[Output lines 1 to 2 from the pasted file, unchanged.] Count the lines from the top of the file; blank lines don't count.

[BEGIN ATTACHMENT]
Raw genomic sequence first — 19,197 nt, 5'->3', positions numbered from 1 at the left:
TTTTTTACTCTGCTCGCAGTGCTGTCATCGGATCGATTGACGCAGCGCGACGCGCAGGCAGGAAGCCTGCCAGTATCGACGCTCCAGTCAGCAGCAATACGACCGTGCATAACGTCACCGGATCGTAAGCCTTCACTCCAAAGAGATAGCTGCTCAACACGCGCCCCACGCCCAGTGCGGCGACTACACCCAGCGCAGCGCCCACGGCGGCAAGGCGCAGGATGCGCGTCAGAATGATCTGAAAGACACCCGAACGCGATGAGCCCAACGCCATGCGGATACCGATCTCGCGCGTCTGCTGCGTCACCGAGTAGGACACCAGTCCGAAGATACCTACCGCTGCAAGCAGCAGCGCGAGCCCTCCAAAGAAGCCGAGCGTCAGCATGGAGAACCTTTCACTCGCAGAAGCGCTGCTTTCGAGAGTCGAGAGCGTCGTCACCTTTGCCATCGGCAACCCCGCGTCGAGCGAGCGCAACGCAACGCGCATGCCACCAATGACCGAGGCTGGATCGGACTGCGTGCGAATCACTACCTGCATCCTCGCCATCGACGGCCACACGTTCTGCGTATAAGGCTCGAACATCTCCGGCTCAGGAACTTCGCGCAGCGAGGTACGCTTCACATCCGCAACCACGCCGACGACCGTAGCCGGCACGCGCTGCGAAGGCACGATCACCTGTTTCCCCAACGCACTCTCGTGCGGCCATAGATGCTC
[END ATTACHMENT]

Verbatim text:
Raw genomic sequence first — 19,197 nt, 5'->3', positions numbered from 1 at the left:
TTTTTTACTCTGCTCGCAGTGCTGTCATCGGATCGATTGACGCAGCGCGACGCGCAGGCAGGAAGCCTGCCAGTATCGACGCTCCAGTCAGCAGCAATACGACCGTGCATAACGTCACCGGATCGTAAGCCTTCACTCCAAAGAGATAGCTGCTCAACACGCGCCCCACGCCCAGTGCGGCGACTACACCCAGCGCAGCGCCCACGGCGGCAAGGCGCAGGATGCGCGTCAGAATGATCTGAAAGACACCCGAACGCGATGAGCCCAACGCCATGCGGATACCGATCTCGCGCGTCTGCTGCGTCACCGAGTAGGACACCAGTCCGAAGATACCTACCGCTGCAAGCAGCAGCGCGAGCCCTCCAAAGAAGCCGAGCGTCAGCATGGAGAACCTTTCACTCGCAGAAGCGCTGCTTTCGAGAGTCGAGAGCGTCGTCACCTTTGCCATCGGCAACCCCGCGTCGAGCGAGCGCAACGCAACGCGCATGCCACCAATGACCGAGGCTGGATCGGACTGCGTGCGAATCACTACCTGCATCCTCGCCATCGACGGCCACACGTTCTGCGTATAAGGCTCGAACATCTCCGGCTCAGGAACTTCGCGCAGCGAGGTACGCTTCACATCCGCAACCACGCCGACGACCGTAGCCGGCACGCGCTGCGAAGGCACGATCACCTGTTTCCCCAACGCACTCTCGTGCGGCCATAGATGCTC